Lottah Nursery Tasmania, Australia


Gardeners are familiar with the 'French Lilac', Syringa vulgaris, esteemed for its fragrant brightly colored flowers in Spring. Vulgaris is admittedly the 'Queen' of the lilacs, but it is only one of the two dozen or so species comprising the genus.

To extend the season as well as to cater for special situations there are a number of other highly desirable species and hybrids that deserve to be better known. Some have been in this country for many years but have failed to capture the hearts of nurserymen who appear to have fixated on vulgaris. Others have been introduced very recently; we will try to provide general descriptions of some these types here.

Nomenclature used here mainly follows Pringle 1997, and differs from that listed in Fiala which was based on Pringle, 1983(?).

S. vulgaris - best known and most fragrant of the genus, generally flowers in mid-season but individual cultivars may flower earlier or later than the norm.
It comes in both single and double as well as multipetalled forms in the full range of colors - white (I), violet (II), blue (III), lilac (IV), pink (V), magenta (VI) and purple (VII) as well as combinations of these.
The older cultivars usually flower on the two terminal buds but recently bred cultivars often flower on the lower 2 - 3 pairs of buds as well, giving a much larger flowering head.
Grown on its own roots it is usually a largish suckering shrub 3 x 3m when mature but some of the newly bred cultivars are semi-dwarfs growing to 1.5 m or less.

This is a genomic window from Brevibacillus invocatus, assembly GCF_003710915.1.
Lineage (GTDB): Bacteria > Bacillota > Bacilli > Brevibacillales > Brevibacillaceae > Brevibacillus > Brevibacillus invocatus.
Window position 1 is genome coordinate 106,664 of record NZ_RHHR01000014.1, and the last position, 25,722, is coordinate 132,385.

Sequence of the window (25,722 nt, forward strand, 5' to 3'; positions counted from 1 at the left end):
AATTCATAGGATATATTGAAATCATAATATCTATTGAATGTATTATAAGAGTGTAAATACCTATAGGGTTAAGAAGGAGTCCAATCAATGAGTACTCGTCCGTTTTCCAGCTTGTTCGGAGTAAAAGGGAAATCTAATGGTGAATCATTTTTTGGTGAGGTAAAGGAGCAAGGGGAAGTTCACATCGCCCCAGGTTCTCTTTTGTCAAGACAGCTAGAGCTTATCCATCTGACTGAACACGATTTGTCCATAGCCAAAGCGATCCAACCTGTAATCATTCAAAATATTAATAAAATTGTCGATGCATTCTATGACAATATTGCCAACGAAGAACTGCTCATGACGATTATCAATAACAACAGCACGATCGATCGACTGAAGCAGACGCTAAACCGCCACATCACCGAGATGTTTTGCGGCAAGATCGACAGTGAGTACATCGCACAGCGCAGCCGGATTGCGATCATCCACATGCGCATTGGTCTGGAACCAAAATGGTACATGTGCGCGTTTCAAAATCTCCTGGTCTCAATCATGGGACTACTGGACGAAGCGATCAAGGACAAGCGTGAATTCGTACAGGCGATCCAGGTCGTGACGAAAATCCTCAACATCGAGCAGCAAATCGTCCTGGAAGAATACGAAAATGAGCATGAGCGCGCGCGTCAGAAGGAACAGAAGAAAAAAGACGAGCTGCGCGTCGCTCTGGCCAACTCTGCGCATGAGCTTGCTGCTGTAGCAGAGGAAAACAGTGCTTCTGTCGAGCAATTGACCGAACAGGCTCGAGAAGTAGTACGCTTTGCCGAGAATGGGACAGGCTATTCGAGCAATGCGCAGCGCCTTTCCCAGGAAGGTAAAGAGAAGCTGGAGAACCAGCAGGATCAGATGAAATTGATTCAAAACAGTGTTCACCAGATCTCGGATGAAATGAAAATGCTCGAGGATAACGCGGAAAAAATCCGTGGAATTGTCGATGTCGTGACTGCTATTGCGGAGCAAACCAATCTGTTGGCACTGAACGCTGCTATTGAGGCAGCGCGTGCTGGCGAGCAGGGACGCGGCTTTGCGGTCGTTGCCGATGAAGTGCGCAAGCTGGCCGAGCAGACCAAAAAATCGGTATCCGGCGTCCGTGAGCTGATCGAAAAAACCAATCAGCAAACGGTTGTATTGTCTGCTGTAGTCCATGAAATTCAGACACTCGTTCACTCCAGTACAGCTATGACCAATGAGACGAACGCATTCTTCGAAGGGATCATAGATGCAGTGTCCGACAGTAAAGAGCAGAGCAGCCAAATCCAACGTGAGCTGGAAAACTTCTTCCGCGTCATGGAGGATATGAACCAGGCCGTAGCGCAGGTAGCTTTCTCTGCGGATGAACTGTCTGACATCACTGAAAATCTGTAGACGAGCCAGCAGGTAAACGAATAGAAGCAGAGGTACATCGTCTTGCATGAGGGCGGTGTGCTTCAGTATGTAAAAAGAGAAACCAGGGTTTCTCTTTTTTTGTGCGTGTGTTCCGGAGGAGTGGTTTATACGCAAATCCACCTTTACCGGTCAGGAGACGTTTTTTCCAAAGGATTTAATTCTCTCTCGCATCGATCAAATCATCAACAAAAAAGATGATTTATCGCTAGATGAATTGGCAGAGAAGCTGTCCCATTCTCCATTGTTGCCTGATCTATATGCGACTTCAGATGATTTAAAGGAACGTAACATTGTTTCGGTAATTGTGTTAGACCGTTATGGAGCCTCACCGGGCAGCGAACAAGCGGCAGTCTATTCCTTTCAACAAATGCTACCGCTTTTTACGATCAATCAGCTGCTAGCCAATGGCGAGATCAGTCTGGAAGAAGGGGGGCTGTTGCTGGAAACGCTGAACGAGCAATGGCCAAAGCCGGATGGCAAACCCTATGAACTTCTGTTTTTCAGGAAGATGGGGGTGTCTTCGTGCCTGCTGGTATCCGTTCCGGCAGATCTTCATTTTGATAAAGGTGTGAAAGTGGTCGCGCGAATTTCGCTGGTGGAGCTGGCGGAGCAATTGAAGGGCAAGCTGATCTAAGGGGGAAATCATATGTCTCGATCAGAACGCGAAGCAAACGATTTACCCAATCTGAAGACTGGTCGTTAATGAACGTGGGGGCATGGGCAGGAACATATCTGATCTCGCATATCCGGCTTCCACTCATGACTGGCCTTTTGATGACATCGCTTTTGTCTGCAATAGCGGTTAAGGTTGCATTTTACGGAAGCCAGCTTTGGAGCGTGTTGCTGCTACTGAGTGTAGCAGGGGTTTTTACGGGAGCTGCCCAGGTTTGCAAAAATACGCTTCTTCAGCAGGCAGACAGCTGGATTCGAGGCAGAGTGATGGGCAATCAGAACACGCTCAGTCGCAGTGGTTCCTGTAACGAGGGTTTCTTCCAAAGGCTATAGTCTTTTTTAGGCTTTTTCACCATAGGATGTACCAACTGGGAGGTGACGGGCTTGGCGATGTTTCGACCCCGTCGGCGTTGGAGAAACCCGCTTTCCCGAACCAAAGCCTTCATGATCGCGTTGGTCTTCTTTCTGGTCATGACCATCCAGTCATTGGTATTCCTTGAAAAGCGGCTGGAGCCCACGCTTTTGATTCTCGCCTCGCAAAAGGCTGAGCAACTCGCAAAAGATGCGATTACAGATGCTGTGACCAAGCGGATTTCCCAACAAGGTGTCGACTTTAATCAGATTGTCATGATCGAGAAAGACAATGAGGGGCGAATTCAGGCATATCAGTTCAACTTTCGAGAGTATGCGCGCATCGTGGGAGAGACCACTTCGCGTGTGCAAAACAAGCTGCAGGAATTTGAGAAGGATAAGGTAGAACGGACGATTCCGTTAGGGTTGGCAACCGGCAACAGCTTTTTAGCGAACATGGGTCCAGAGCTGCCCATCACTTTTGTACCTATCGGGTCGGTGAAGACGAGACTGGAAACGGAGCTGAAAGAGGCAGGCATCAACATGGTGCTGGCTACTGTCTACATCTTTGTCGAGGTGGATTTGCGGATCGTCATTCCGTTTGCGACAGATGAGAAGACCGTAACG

S. x hyacinthiflora is a hybrid of S. vulgaris and S. oblata, and for practical purposes is indistinguishable from S. vulgaris except that it usually flowers about 2 weeks earlier. It is reported to require less winter chilling and so would be suited to the marginally warmer growing areas.

S. x prestoniae - cross of S. villosa and S. komarowii ssp. reflexa, was first hybridized by Isabella Preston in Canada to withstand extreme cold. It is usually a vigorous large non-suckering shrub that flowers two weeks after S. vulgaris. Fragrance is not pronounced, reported to be 'spicy'. Flower form is tubular single and comes in rather limited range of colors mainly pinks and lavenders, with the rare bluish and white. It is best grown as a tree form with multiple stems.

The tree lilacs, comprising of S. reticulata and S. pekinensis, growing to 6 m or more. Seldom seen in cultivation, these are the last to flower, sporting creamy white flowers in December, and have attractive peeling bark in addition. Will probably continue to be rarely seen unless a breakthrough is made in propagation techniques.

Villosae series - vigorous late flowering shrubs growing to 3 m or more, some with attractive fragrance. Includes S. villosa, S. komarowii, S. emodi, S. yunnanensis and S. sweginzowii.

Small leafed species - a mixed bag comprising S. pubescens ssp. microphylla, ssp. patula and ssp. julianae, S. protolaciniata, S meyeri and their interspecific hybrids including S. x chinensis. Size ranges from 2 m for S. pubescens down to 1.5 m for S. protolaciniata. Florets are rather small but they are usually fragrant and borne in great profusion.

Repeat flowering cultivars - a number of hybrids have been raised with S. pubescens ssp. microphylla as one parent to produce repeat flowering cultivars with other desirable traits. These include 'Lotta' (syn. 'Josee'™), bred in 1974 but only becoming known in gardening circles in North America in recent times. There are several other very new introductions we are evaluating at the Nursery and hope to release over the coming years.

With a judicious mix of cultivars it would be possible to have lilacs flowering continuously for 12 weeks - from late September (S. pinnatifolia) to late December (S. pekinensis, S. tomentella and S. x 'Albida') at Lottah, and to have the repeat flowering cultivars continue the show from late January to end of Autumn.

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